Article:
Belfast Telegraph

Keeping it in the family made Ed what he is now

By Mary Kenny

Leave aside politics for a moment and think of the family dynamics involved in the leadership of the Labour Party.

It may be a little soppy, but perhaps mothers — or parents in general — have been fascinated by the element of ‘sibling rivalry’ in the story of Ed and David Miliband.

All parents who have raised more than one child know that sibling rivalry is an element of family dynamics. The great psychological expert on sibling rivalry was the Viennese shrink, Alfred Adler. On family dynamics, Adler was ace. He even believed that your entire character is shaped by your place in the family.

The eldest child is, in Adler's thinking, a natural conservative, cleaving to the established order, because he (or she) looks back fondly to a ‘golden past’ when he (or she) was the one and only. The younger (and youngest) child, according to the Adlerian analysis, is more likely to be a rebel: he sees himself as overthrowing the elders to whom, initially, he has had to defer. He is more likely to be a risk-taker.

The Miliband brothers appear to conform to this model. The elder Miliband, David (45), is the Blairite, and thus considered more Right wing in Labour Party terms.

He would not, for example, back the trade unions in opposing the public sector cuts coming down the line. David is married, with two children, both adopted.

In accordance with the classic model of younger brother, Ed (40), is more Left wing, and won the leadership by obtaining the trade unions' backing.

Ed is not formally married, but living in an open partnership: he has one young son, Daniel, with another baby due in December.

This elder brother conservative, young brother rebellious, doesn't always follow a pattern, because human beings are individuals and not produced according to some factory template.

The Milibands' father Ralph — a noted Marxist academic — is dead, but their mother Marion is alive and well, at the age of 75.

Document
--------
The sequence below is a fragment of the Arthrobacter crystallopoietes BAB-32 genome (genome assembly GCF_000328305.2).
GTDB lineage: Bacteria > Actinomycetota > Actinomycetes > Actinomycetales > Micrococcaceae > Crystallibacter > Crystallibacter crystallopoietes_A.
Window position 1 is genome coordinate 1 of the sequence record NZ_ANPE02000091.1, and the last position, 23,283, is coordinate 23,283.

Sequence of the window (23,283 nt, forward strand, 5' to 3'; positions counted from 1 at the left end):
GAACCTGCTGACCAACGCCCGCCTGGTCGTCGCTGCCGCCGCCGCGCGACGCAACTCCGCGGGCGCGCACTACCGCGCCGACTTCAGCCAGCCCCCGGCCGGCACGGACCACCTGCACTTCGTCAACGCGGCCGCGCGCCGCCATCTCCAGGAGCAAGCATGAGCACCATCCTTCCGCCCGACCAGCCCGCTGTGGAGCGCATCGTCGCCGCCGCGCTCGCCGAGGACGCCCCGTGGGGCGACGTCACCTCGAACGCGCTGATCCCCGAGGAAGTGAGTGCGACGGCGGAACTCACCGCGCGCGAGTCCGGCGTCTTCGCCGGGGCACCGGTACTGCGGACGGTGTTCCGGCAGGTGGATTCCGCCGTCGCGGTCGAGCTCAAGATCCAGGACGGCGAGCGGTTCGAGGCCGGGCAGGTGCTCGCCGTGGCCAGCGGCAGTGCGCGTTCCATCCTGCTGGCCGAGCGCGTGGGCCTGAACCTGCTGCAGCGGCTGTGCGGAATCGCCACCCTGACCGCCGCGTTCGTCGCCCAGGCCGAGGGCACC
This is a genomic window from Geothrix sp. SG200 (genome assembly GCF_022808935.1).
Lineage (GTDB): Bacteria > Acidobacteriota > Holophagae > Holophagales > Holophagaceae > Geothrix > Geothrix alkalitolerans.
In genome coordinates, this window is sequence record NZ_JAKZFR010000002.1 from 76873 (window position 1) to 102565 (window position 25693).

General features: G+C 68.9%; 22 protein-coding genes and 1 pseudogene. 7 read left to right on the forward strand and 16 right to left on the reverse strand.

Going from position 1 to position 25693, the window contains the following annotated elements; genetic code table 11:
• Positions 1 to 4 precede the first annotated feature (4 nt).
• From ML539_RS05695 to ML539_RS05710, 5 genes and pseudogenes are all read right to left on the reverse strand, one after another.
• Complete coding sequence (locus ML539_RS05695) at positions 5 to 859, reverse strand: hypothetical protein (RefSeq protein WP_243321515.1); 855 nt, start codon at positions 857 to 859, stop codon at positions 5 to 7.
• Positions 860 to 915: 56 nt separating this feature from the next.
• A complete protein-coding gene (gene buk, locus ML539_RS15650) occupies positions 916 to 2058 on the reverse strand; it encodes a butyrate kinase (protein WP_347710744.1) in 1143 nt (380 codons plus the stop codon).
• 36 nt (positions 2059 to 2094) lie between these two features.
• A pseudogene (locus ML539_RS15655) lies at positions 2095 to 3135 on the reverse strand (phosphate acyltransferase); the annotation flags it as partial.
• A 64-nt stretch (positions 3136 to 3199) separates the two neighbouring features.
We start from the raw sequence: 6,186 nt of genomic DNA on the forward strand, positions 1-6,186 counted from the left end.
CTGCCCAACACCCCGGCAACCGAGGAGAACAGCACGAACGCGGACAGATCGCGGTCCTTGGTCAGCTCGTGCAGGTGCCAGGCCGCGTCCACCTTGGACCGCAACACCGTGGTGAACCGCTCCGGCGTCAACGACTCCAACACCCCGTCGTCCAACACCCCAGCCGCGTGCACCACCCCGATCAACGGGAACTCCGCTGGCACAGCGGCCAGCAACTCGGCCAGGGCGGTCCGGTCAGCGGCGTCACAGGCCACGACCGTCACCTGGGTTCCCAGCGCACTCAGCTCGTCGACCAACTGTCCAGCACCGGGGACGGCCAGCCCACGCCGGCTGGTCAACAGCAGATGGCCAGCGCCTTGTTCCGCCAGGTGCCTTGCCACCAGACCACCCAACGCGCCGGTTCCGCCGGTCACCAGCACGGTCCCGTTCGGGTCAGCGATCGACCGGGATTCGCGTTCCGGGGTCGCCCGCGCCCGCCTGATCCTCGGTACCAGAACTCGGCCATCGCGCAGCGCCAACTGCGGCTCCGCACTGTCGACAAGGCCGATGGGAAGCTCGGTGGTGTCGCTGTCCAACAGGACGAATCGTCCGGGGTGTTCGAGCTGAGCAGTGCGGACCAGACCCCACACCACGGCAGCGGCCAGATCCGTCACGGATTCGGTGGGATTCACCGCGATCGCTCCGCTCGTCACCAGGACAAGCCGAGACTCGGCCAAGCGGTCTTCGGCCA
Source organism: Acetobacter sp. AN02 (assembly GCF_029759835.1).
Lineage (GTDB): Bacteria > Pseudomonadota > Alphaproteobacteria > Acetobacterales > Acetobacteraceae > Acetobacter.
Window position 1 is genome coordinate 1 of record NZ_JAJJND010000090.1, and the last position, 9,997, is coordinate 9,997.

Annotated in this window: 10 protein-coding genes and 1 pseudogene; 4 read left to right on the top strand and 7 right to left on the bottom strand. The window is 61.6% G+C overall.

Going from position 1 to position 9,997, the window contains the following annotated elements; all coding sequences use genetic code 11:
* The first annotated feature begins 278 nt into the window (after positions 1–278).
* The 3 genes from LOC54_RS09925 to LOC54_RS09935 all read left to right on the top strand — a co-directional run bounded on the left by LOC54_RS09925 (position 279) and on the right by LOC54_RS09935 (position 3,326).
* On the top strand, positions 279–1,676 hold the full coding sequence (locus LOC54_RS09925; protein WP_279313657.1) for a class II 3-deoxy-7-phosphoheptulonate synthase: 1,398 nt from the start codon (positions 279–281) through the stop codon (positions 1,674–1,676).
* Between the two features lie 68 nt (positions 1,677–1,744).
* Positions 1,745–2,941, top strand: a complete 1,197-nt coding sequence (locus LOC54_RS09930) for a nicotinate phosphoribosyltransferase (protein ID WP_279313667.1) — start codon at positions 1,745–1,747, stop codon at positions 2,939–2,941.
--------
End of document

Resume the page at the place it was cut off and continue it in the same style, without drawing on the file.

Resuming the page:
There has been much speculation on which of her sons Mrs Miliband would have chosen to win, but wisely she kept completely schtum. Every parent knows one must never show favouritism.

However, Adler suggested mothers are most indulgent to the youngest child in the family. We don't know: both Miliband brothers have been academically high achievers, suggesting that both were pushed by their parents.

Added to the fact that Ralph and Marion had exceptionally hard lives as youngsters. Ralph, whose family was originally Polish, made his way on foot from Brussels to Ostend in 1940, and caught the last boat leaving that port before the German invasion.

Marion, whose family name was Kozak, had a truly terrifying childhood, fleeing the Nazis in her native Poland. She lost many family members at Treblinka, but she and her sister survived through luck and the kindness of strangers who hid them.

Mrs Miliband has never spoken about the family's story or the way she raised her sons: except to say they were both given a strong sense of justice, mindful of the painful political background.

How that sense of justice will translate into political action now is a matter of much speculation: critics are already fearful that Miliband Jnr’s sense of justice means soaking the entrepreneurs (though he denies it) and championing the trade unions to whom he owes such a debt.

Miliband Snr, some argue, would have tempered justice with a sense of responsibility towards the wealth creators: that's what eldest children are famed for — a steady sense of responsibility.

Ed has certainly shown open love for his big brother, but the rivalry was still there, and David openly alluded to it.

They wouldn't be siblings if there wasn't rivalry, but they wouldn't be brothers if there wasn't, also, family love.

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